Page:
Welcome to THE BALANCE PROJECT: a series of relevant and refreshingly candid interviews featuring inspiring and accomplished women talking about balance. I’ve always been curious about how women I admire manage the tragically glorified “doing it all” craze. So I asked them. As I suspected, no one really does “it all.” Everyone’s making sacrifices somewhere. And that should make us all feel a little better. I hope the conversation will be steered toward that reality rather than toward the flawed and dangerous assumption that we should try—or even want to try—to perfectly do “it all.”


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  • The Balance Project interview series recently celebrated its first birthday!
  • Fortune ran a feature about The Balance Project.
  • Want to be a part of The Balance Project? Complete the interview.

No. 94: Peggy Davenport, Attorney

NOTE: Peggy Davenport’s interview is part of a package in anticipation of a special event on Tuesday night, June 23, 2015: a panel on work life balance featuring yours truly along with Jennifer Allyn, Diversity Strategy Leader of PricewaterhouseCoopers; Kristen Bellstrom, Senior Editor of Fortune; Peggy Davenport, Partner of Debevoise & Plimpton; Jillian Griffiths, Chief Operating Officer of Clayton, Dubilier & Rice; and Terrianne Patnode, Counsel to Clayton, Dubilier & Rice. The panel will be moderated by Chris Riback, Author, Commentator and Executive Editor of Working Capital Review, which is also featuring this package of interviews. For more information about the event, click the graphic below.



Age: 53
Where I live:
 New York, NY
Job: Partner at Debevoise & Plimpton LLP
A son, 18, and a daughter, 21

davenport_peggy_hiHave you changed jobs or adjusted anything in your career to have more balance?
I returned to work full time after my daughter was born since, at that time, the only route to partnership at our law firm was a full-time work schedule. After about six months, I felt like I was underachieving both as a parent and as an employee, and I made the decision to move to a part-time work schedule.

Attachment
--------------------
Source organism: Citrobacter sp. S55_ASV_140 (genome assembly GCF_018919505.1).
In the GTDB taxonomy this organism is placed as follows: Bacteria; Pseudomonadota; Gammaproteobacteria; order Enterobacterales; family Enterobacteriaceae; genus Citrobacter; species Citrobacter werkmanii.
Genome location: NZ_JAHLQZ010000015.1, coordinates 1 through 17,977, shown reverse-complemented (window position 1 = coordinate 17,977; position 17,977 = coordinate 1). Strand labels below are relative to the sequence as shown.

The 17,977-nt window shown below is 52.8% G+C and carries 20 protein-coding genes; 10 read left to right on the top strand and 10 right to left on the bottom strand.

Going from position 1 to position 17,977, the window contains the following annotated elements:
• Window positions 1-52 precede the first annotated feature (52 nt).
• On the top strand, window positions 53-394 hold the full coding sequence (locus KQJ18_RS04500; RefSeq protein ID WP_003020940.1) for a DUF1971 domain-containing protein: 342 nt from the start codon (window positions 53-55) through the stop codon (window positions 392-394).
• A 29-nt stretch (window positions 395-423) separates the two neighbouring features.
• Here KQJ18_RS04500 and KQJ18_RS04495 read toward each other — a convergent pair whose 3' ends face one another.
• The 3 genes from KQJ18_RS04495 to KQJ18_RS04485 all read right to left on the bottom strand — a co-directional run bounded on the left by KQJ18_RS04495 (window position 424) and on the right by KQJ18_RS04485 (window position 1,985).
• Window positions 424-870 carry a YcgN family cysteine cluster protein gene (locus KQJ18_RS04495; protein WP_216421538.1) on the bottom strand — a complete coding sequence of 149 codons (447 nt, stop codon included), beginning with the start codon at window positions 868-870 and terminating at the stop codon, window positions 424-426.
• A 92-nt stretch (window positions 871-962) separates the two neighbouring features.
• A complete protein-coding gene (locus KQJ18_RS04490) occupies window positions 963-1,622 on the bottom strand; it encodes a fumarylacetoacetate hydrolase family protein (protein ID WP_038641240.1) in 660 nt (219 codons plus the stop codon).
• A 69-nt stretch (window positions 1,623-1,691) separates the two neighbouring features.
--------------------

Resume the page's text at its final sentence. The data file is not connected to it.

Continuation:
This was a bit of a shock to the partners at my firm at the time. Partnership decisions were just a few months away and the change in my full-time status took me out of the running. Ultimately, the partners changed the firm policy so that part-time lawyers could be considered for partnership. I got promoted that year, and ended up working as a part-time partner for 11 more years.

Do you think having “it all” is realistic or overrated and why?
I think that on any given day—or even week—it’s really hard to be a great mother, wife, professional, friend, athlete, relative, artist, etc. There just aren’t that many hours in the day and there will inevitably be greater demand in one segment of your life than in others, creating “imbalance.” But I think that if you take a much longer view—a year, let’s say—and ask yourself whether you were able to fulfill your aspirations across a spectrum of areas, then it’s possible. To me, that overarching balance is a more realistic, and perhaps more satisfying, goal than trying to achieve day-to-day balance.

What part of “balance” can you just not seem to figure out?
I am now an “empty nester” (which is a book to itself), but when our kids were still at home I was never able to do everything I wanted to athletically. If I managed a quick run (no stretching!) a few times a week and a little tennis now and then, I was grateful.

What part of “balance” are you getting better at?
I used to think of balance as the conventional three-legged stool: kids, job, and husband. My goal was, on balance, to contribute as much as possible to each. Over time, I have developed a complementary concept of balance—another three-legged stool—which relates to health: sleep, eating well, and exercise. All of this, of course, takes time, which is a precious commodity, but I think it’s difficult to perform exceptionally well for a sustained period time without an eye on your health.

Do you have a favorite time management tool, hack, or other strategy you use that helps you achieve balance?